WinterHarp ensemble to play this Sunday at the PAC

Published on Thu, Dec 9, 2004 by ack Kintner

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Winter Harp ensemble
to play this Sunday at the PAC

By Jack Kintner

A Blaine Christmas tradition will be observed this Sunday afternoon at 3:30 p.m. as the seven-member Winter Harp ensemble returns to the Performing Arts Center (PAC) for their annual concert. A local favorite, the group plays traditional Celtic arrangements on replicas of medieval instruments and combines that with poetry and singing. They’ve been together 13 years now and have recorded seven CDs on tours that have included most of North America.

The Christmas program includes music written by ensemble members as well as some flamenco numbers and even humorous pieces, like “Deck the Halls with Harry.”

“We like to have fun with this, as people know if they’ve seen us,” said Bellingham harpist Jill Whitman, an original member of the 13-year-old group. ‘Deck the Halls with Harry’ is a medley of the Christmas carol and some well-known Harry Belafonte numbers,” Whitman said.

The Pacific Arts Association, sponsors of this and five other Blaine concerts throughout the year, has also invited the Fourth Corner Miniature Club and the Birch Bay Village Art Group, led by Bruce Mosher, to exhibit their work in the PAC foyer before the concert and during the intermission.

The Blaine appearance is the eighth of Winter Harp’s current season, and the two hour concert will have new numbers as well as some old favorites, “which is what Christmas traditions are all about,” said Whitman. One of three harpists in the group, Whitman plays a large grand pedal harp. Her 12-year-old daughter Emilie and the group’s director, Lori Pappajohn, play smaller Celtic harps.

Other group members include Vancouver poet Alan Woodland, Japanese flutist Kenichi Ueda, Vancouver Symphony percussionist Lauri Lyster and medieval instrument specialist Joaquin Ayala.

The group makes music “the old-fashioned way,” Whitman continued, “with harps, percussion and flute which are the oldest instruments in western culture.” They combine that sound with some odd but mellow-sounding medieval instruments like the nyckelharpa, a precursor to the violin with keys and many extra strings, the droning guitar-like organistrum that requires two people to play it, and the psaltery, a small harp backed with a sound box much like a contemporary autoharp.

They also have one of the world’s only bass psalteries, a five-foot tall version of an instrument usually held and played on one’s shoulder. The design was executed by Vancouver luthier Edward Turner.

A three-foot long two-story dollhouse made by Glenda Barnhart of Blaine highlights the display of miniatures that will be out in the PAC foyer for viewing beforehand and during intermission. Modeled on an 18th century English middle-class farmhouse complete with a thatched roof, Barnhart said that the house is like those found in the English Cotswolds “as well as all over England.”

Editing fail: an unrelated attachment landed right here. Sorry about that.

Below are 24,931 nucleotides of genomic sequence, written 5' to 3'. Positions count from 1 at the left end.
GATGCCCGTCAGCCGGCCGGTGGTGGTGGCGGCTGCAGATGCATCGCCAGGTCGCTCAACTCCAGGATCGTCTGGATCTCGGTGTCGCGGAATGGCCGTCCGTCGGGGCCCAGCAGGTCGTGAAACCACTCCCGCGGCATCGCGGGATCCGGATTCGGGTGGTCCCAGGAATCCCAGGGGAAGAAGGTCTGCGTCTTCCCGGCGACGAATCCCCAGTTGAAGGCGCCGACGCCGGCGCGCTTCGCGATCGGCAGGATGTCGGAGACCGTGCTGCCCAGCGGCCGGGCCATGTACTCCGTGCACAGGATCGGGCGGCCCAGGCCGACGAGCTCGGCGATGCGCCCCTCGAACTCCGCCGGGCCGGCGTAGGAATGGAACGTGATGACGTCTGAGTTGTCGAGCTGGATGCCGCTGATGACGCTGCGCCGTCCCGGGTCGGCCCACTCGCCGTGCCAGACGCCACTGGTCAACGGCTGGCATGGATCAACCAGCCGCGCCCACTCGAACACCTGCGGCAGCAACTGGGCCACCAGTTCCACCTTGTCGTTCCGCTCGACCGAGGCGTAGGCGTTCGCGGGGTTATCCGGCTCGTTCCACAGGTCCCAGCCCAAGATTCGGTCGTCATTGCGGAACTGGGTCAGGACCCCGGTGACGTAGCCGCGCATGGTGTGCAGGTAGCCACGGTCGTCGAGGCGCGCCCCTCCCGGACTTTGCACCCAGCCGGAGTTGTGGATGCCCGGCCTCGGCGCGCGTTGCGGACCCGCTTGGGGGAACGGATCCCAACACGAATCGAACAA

She leads annual tours to England concentrating on areas where such houses are still in use and when home in Blaine builds dollhouse cottages to a 1/12 scale, the same as “G” scale in model railroading.

“I used hemp for the thatch,” she said, “but in England it’s usually either wheat straw, a roof that lasts maybe 20 to 25 years, or reeds for a roof that can last 200 years.” Barnhart added that the structure of the house would have originally been in the fifteenth century as a large A-frame, then would have been modified over the years as fireplaces and second floors were added, all of which is visible in her rendition just as it is in the full-size versions in England.

“And this little room added on,” she said, “was the bathroom, as the house of course had no plumbing until later. The outhouses were moved next to the house when someone invented what’s known as a dirt toilet. Neighbors would often use the facilities and as a thank you would leave a small gift.” A small pot of flowers sits outside the door in Barnhart’s model.

“Then came the flush toilet that’s installed in there now,” Barnhart said, “invented by that famous Englishman Thomas Crapper.”

Also exhibiting are Debbie and Mike Schramer of Bellingham, whose specialty is something they call fairy furniture made from natural materials like twigs and moss; the whimsical sculptures of Judith Light; Shirley Logan’s patchwork wall hanging; dolls by Berta Smith and Cindy Parsons; beadwork by Jennifer Burge; handmade greeting cards by Kathy Zuehike and art pieces by the Birch Bay Village Art Group.

Single concert tickets are available for $15 with discounted prices for students at Steamers, the Blaine Visitors Center, Smugglers’ Inn, Pacific Hardware, the gift shop in the Semiahmoo Resort in Blaine, or Village Books in Fairhaven. Credit card orders may be made by phoning 332-6484. For more information on the concert contact Sandy Wolf at 371-0141 or at